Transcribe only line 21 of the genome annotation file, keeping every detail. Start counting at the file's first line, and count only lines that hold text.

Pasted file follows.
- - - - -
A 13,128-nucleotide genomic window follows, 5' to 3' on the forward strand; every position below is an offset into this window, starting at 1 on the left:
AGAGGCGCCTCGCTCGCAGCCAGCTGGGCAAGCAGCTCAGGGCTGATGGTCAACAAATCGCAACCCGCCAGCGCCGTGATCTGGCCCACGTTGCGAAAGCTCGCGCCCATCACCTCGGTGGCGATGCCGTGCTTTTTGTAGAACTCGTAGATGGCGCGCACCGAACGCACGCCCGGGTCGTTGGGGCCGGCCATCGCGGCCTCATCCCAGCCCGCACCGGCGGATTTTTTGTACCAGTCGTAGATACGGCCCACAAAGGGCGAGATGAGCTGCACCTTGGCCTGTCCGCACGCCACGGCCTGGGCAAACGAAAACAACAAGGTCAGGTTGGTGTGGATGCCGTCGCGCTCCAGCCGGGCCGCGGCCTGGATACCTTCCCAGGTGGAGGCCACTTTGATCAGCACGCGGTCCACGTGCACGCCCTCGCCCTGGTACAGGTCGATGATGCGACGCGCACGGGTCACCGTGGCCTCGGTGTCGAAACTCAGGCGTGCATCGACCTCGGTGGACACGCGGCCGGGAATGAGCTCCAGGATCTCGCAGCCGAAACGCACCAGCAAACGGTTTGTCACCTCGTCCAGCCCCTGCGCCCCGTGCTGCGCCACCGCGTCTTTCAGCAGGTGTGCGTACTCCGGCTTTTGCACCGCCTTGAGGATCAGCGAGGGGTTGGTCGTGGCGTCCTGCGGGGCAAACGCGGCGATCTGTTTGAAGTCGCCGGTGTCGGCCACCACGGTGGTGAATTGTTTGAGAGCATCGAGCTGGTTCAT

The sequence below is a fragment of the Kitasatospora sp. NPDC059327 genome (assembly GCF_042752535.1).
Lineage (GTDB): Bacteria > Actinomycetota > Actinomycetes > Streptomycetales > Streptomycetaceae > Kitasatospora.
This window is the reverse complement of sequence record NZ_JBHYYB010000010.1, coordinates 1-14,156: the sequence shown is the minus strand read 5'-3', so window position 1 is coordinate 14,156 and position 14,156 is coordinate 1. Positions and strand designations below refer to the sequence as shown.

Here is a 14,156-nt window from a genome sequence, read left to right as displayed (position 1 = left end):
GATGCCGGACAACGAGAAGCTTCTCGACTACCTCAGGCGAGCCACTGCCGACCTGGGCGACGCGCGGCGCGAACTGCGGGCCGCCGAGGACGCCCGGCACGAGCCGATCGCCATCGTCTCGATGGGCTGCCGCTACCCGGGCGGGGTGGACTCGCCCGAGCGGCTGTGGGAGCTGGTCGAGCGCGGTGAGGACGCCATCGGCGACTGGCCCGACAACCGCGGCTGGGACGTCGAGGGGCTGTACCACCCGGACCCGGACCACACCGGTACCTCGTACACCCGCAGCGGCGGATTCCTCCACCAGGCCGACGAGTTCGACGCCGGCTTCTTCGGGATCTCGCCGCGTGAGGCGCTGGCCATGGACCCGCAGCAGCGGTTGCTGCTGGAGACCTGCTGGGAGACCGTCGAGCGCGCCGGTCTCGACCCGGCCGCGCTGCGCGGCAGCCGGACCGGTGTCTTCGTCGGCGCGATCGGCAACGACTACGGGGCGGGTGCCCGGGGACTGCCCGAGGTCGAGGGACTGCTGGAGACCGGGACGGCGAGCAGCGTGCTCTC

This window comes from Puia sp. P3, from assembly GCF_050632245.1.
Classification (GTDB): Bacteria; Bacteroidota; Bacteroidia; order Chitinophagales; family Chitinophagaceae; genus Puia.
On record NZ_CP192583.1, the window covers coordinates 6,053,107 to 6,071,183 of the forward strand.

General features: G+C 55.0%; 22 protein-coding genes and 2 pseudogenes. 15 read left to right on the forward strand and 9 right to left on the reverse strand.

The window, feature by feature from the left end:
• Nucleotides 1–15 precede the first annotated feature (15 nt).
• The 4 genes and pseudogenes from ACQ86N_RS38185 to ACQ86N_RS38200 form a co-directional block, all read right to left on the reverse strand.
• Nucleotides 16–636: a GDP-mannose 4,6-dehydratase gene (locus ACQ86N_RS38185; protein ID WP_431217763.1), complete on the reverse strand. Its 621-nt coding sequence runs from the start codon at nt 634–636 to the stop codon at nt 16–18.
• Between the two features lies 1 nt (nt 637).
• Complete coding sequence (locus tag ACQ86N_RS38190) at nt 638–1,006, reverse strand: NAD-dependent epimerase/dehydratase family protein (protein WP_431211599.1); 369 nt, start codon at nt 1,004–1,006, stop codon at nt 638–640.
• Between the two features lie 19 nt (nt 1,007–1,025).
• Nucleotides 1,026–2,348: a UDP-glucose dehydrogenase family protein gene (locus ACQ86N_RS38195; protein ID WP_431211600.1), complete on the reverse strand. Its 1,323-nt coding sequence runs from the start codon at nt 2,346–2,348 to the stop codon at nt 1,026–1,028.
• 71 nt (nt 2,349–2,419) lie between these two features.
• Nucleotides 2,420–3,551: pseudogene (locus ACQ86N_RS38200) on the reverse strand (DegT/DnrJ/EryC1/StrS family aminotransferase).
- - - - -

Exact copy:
• Nucleotides 2,420–3,551: pseudogene (locus ACQ86N_RS38200) on the reverse strand (DegT/DnrJ/EryC1/StrS family aminotransferase).